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Goodell expects Indy Super Bowl to go as planned

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ANDERSON, Ind. — Colts players liked what Roger Goodell told them about the 2012 Super Bowl.

The NFL commissioner expects it to be played as planned in Indianapolis.

As for other discussion topics, well, let's just say there's plenty of time to work things out.

Goodell wrapped up his training camp tour Saturday by visiting the Colts at their new site, Anderson University, and was promptly peppered with questions from players about the uncertain labor situation.

"There were lots of questions and I was really happy with what the players asked," Colts player rep Jeff Saturday said. "We (the NFLPA) tried to get as much information to them as possible, and these guys asked a lot of good tough questions."

Saturday, a four-time Pro Bowler, did not say how players responded to Goodell, but the commissioner stayed long enough that his scheduled news conference was delayed by about 40 minutes.

A possible work stoppage has become a hot topic around Indianapolis lately. With owners opting out of the collective bargaining agreement, NFL Players Association executive director DeMaurice Smith fears owners intend to lock out players before the start of next season.

One reason for Smith's concern is that the television networks will continue to pay the owners next season regardless of whether games are played. Goodell explained that's not the whole story.

"I hear that, but nobody finishes the sentence," he said. "The money is obligated by the networks, but if the games are not played, they want the money back."

Still, concern over a potential lockout could force postponement or cancellation of the league's championship as has happened in Major League Baseball and the NHL.

And Indy officials, who are preparing for their first Super Bowl, are making contingency plans.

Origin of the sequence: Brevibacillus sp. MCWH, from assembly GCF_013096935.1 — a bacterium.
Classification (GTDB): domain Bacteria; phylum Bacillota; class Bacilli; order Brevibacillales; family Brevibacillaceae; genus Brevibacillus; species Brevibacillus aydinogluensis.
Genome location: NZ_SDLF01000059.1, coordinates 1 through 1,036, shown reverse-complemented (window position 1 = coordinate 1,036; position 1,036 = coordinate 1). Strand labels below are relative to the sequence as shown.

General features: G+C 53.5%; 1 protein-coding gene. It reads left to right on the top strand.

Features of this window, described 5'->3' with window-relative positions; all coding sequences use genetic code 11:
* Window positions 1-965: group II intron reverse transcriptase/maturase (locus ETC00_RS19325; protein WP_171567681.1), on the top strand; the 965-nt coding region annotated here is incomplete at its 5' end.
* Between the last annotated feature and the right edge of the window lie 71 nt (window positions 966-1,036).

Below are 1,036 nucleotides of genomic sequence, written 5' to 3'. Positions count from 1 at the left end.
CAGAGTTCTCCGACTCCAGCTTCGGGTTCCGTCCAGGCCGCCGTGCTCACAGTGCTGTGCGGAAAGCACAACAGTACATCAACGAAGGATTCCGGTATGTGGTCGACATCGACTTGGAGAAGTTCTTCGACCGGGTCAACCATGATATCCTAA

On Monday, team owner Jim Irsay told reporters the city has "some flexibility" to change dates if needed. Super Bowl host committee CEO and president Allison Melangton said NFL officials asked the city to block out all Super Bowl venues and hotel rooms for the weekend of Feb. 5, 2012, the scheduled date, and the following weekend.

Goodell explained earlier this week that the league wanted a second date in case it went to an 18-game schedule, and reiterated Saturday nothing more should be read into it.

"I do believe there will be a Super Bowl in Indianapolis in 2012," Goodell said as the Colts prepared for Saturday's mock game. "If not, we'll work on that. But right now, we're working toward the game with that idea (being played as scheduled)."

Saturday liked that part.

"I sure do, it's something obviously huge for the place that I live," he said. "So I want it to happen."

But players remain worried about a work stoppage.

Saturday, who has been on the NFLPA's executive committee since 2006, said owners needed to open their financial records so players can negotiate in good faith.

And some, such as defensive captain Gary Brackett, acknowledged they've already made plans for a lockout by saving extra money.

"We started talking about this about two years ago, and you want to make sure you take care of yourself," he said. "But when you look at the bankruptcy rate of NFL players, you should be taking care of yourself anyway. Financial awareness and having some type of plan is something you can carry on for a long time."

Will it be enough to force owners and players into a new deal before next season?

Nobody knows.

Among the issues Goodell said he would embrace were an 18-game schedule, which could lead to expanded rosters; blood tests for human growth hormone; and a rookie wage scale.

"I think there has to be changes with the system and the core of it is that you have money going to an individual that has not demonstrated what he can do on an NFL field," Goodell said. "I think that money should be going to guys who have demonstrated that on the field."

But one thing is clear: It won't be easy.

"I think there's a lot of work that has to be done," Saturday said. "Hopefully, the closer we get to it, I know the players are willing to get something accomplished. We just have to know what are we really compromising, what are we really negotiating. I don't think any player knows yet."